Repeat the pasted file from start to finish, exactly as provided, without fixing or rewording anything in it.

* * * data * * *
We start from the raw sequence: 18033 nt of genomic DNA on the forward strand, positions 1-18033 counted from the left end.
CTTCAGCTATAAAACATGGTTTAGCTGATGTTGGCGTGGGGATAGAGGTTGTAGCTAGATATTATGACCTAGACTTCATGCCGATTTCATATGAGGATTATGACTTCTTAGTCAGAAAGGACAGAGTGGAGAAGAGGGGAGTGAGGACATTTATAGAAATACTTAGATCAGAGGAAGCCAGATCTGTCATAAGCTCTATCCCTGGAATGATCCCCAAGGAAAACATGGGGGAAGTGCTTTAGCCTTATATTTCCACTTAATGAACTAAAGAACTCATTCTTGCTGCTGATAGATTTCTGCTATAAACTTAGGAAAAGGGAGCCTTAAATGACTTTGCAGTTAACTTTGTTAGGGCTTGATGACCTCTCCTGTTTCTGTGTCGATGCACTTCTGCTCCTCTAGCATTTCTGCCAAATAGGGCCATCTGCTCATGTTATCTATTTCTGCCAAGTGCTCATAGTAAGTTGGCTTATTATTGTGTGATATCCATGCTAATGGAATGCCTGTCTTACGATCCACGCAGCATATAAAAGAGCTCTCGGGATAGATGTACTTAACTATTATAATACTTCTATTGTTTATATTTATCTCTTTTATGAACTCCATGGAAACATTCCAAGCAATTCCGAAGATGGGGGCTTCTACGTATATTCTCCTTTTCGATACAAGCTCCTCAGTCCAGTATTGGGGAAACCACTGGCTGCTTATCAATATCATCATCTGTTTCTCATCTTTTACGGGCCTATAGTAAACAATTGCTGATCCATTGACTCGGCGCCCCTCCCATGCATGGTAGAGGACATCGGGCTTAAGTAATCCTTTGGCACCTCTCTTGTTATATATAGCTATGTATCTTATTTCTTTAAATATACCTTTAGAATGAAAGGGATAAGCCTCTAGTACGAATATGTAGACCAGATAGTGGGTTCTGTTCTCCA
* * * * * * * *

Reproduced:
We start from the raw sequence: 18033 nt of genomic DNA on the forward strand, positions 1-18033 counted from the left end.
CTTCAGCTATAAAACATGGTTTAGCTGATGTTGGCGTGGGGATAGAGGTTGTAGCTAGATATTATGACCTAGACTTCATGCCGATTTCATATGAGGATTATGACTTCTTAGTCAGAAAGGACAGAGTGGAGAAGAGGGGAGTGAGGACATTTATAGAAATACTTAGATCAGAGGAAGCCAGATCTGTCATAAGCTCTATCCCTGGAATGATCCCCAAGGAAAACATGGGGGAAGTGCTTTAGCCTTATATTTCCACTTAATGAACTAAAGAACTCATTCTTGCTGCTGATAGATTTCTGCTATAAACTTAGGAAAAGGGAGCCTTAAATGACTTTGCAGTTAACTTTGTTAGGGCTTGATGACCTCTCCTGTTTCTGTGTCGATGCACTTCTGCTCCTCTAGCATTTCTGCCAAATAGGGCCATCTGCTCATGTTATCTATTTCTGCCAAGTGCTCATAGTAAGTTGGCTTATTATTGTGTGATATCCATGCTAATGGAATGCCTGTCTTACGATCCACGCAGCATATAAAAGAGCTCTCGGGATAGATGTACTTAACTATTATAATACTTCTATTGTTTATATTTATCTCTTTTATGAACTCCATGGAAACATTCCAAGCAATTCCGAAGATGGGGGCTTCTACGTATATTCTCCTTTTCGATACAAGCTCCTCAGTCCAGTATTGGGGAAACCACTGGCTGCTTATCAATATCATCATCTGTTTCTCATCTTTTACGGGCCTATAGTAAACAATTGCTGATCCATTGACTCGGCGCCCCTCCCATGCATGGTAGAGGACATCGGGCTTAAGTAATCCTTTGGCACCTCTCTTGTTATATATAGCTATGTATCTTATTTCTTTAAATATACCTTTAGAATGAAAGGGATAAGCCTCTAGTACGAATATGTAGACCAGATAGTGGGTTCTGTTCTCCA